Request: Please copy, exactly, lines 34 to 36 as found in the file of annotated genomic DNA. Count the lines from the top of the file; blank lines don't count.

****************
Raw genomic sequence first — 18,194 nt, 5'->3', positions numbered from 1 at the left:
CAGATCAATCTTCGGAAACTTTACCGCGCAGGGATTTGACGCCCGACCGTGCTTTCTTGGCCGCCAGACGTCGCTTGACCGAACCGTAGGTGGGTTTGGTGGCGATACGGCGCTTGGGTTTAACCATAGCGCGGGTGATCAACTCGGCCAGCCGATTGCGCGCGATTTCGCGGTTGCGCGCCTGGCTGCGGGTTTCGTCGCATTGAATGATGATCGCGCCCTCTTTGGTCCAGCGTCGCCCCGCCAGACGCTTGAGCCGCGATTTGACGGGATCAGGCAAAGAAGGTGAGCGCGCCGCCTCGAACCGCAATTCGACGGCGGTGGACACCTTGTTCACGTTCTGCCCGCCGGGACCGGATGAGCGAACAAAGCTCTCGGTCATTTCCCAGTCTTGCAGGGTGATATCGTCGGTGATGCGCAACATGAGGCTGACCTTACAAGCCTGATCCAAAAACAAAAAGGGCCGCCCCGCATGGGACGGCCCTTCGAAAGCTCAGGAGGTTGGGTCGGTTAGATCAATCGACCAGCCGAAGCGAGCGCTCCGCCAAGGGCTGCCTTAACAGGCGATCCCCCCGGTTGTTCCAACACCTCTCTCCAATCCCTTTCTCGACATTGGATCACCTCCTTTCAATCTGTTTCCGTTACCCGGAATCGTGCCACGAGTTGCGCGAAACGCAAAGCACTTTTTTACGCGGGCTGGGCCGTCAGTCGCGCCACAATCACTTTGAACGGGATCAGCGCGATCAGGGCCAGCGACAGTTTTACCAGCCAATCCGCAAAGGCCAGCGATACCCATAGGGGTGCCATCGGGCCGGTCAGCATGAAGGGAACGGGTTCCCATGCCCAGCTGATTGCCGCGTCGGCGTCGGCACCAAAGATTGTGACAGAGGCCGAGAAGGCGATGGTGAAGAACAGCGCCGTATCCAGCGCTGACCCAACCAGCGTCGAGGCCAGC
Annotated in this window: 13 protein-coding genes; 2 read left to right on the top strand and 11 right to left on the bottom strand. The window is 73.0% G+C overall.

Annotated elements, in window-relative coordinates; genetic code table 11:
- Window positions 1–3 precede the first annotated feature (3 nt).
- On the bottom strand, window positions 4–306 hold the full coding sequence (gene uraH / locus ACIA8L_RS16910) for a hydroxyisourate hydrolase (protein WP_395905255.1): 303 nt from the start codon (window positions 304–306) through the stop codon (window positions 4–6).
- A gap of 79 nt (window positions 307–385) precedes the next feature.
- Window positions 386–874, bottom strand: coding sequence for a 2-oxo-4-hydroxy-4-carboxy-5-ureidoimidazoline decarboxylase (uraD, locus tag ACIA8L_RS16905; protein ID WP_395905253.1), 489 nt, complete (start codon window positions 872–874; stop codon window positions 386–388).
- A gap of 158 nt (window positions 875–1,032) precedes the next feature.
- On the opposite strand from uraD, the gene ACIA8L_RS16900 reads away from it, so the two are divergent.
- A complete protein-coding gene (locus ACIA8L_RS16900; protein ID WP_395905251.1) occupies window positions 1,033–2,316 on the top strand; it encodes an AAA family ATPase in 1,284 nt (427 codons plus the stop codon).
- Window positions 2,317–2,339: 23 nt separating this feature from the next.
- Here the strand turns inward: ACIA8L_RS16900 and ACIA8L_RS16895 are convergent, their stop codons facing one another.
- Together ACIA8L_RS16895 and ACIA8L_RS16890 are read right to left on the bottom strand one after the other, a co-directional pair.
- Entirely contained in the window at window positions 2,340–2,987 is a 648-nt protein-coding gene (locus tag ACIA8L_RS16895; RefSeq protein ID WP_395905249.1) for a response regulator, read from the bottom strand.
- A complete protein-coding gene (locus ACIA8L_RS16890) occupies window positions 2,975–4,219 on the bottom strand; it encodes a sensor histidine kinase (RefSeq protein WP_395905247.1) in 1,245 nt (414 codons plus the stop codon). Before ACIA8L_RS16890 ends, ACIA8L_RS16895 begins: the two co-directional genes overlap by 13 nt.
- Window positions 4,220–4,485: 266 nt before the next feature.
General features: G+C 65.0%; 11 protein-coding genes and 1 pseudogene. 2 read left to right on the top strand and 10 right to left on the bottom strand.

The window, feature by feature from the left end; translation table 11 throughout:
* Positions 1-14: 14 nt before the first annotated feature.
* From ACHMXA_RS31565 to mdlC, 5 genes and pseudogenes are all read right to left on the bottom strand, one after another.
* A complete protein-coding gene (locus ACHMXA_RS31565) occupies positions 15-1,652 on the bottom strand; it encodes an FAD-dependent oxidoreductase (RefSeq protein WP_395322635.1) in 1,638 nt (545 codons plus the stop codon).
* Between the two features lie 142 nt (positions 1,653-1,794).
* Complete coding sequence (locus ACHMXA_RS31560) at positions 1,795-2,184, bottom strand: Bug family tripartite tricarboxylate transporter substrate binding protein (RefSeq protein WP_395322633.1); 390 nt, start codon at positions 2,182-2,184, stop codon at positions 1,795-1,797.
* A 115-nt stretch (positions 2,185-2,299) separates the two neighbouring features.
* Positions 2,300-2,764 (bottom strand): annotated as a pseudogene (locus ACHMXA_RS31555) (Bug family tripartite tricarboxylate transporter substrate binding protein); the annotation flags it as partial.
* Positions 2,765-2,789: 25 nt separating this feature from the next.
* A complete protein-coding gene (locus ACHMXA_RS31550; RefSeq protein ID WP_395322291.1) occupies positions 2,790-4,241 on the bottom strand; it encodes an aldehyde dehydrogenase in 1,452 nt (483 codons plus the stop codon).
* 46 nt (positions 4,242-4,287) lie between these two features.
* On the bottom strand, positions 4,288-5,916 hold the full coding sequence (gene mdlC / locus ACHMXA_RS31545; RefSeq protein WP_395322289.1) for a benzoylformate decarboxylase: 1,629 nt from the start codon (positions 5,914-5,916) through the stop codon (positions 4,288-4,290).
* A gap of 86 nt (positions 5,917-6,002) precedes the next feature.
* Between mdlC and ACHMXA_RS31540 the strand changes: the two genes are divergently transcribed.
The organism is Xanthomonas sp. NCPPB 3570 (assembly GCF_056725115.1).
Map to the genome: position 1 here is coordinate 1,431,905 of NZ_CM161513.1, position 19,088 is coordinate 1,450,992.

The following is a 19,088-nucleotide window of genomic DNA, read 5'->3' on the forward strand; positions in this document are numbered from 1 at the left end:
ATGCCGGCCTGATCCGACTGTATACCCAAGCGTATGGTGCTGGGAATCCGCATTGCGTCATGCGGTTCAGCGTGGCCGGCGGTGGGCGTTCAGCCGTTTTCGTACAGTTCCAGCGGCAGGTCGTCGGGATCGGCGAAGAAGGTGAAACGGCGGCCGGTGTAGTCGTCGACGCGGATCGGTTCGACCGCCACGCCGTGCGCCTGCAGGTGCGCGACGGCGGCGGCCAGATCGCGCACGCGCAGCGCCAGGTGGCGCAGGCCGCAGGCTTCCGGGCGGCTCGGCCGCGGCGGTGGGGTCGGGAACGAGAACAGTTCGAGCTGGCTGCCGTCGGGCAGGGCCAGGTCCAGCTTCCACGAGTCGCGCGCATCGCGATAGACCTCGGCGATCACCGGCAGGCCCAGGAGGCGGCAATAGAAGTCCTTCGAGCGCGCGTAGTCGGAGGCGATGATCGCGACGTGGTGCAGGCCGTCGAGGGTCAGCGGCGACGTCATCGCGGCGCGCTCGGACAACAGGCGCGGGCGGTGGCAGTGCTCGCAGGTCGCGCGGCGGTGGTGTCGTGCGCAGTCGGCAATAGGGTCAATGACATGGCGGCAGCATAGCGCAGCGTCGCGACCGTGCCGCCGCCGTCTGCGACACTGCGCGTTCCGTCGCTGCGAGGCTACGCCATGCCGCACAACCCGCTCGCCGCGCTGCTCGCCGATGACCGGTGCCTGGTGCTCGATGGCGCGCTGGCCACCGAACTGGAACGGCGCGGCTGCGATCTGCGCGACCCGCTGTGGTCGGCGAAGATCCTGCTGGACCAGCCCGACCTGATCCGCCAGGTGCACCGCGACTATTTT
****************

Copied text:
Map to the genome: position 1 here is coordinate 1,431,905 of NZ_CM161513.1, position 19,088 is coordinate 1,450,992.

The following is a 19,088-nucleotide window of genomic DNA, read 5'->3' on the forward strand; positions in this document are numbered from 1 at the left end:
ATGCCGGCCTGATCCGACTGTATACCCAAGCGTATGGTGCTGGGAATCCGCATTGCGTCATGCGGTTCAGCGTGGCCGGCGGTGGGCGTTCAGCCGTTTTCGTACAGTTCCAGCGGCAGGTCGTCGGGATCGGCGAAGAAGGTGAAACGGCGGCCGGTGTAGTCGTCGACGCGGATCGGTTCGACCGCCACGCCGTGCGCCTGCAGGTGCGCGACGGCGGCGGCCAGATCGCGCACGCGCAGCGCCAGGTGGCGCAGGCCGCAGGCTTCCGGGCGGCTCGGCCGCGGCGGTGGGGTCGGGAACGAGAACAGTTCGAGCTGGCTGCCGTCGGGCAGGGCCAGGTCCAGCTTCCACGAGTCGCGCGCATCGCGATAGACCTCGGCGATCACCGGCAGGCCCAGGAGGCGGCAATAGAAGTCCTTCGAGCGCGCGTAGTCGGAGGCGATGATCGCGACGTGGTGCAGGCCGTCGAGGGTCAGCGGCGACGTCATCGCGGCGCGCTCGGACAACAGGCGCGGGCGGTGGCAGTGCTCGCAGGTCGCGCGGCGGTGGTGTCGTGCGCAGTCGGCAATAGGGTCAATGACATGGCGGCAGCATAGCGCAGCGTCGCGACCGTGCCGCCGCCGTCTGCGACACTGCGCGTTCCGTCGCTGCGAGGCTACGCCATGCCGCACAACCCGCTCGCCGCGCTGCTCGCCGATGACCGGTGCCTGGTGCTCGATGGCGCGCTGGCCACCGAACTGGAACGGCGCGGCTGCGATCTGCGCGACCCGCTGTGGTCGGCGAAGATCCTGCTGGACCAGCCCGACCTGATCCGCCAGGTGCACCGCGACTATTTT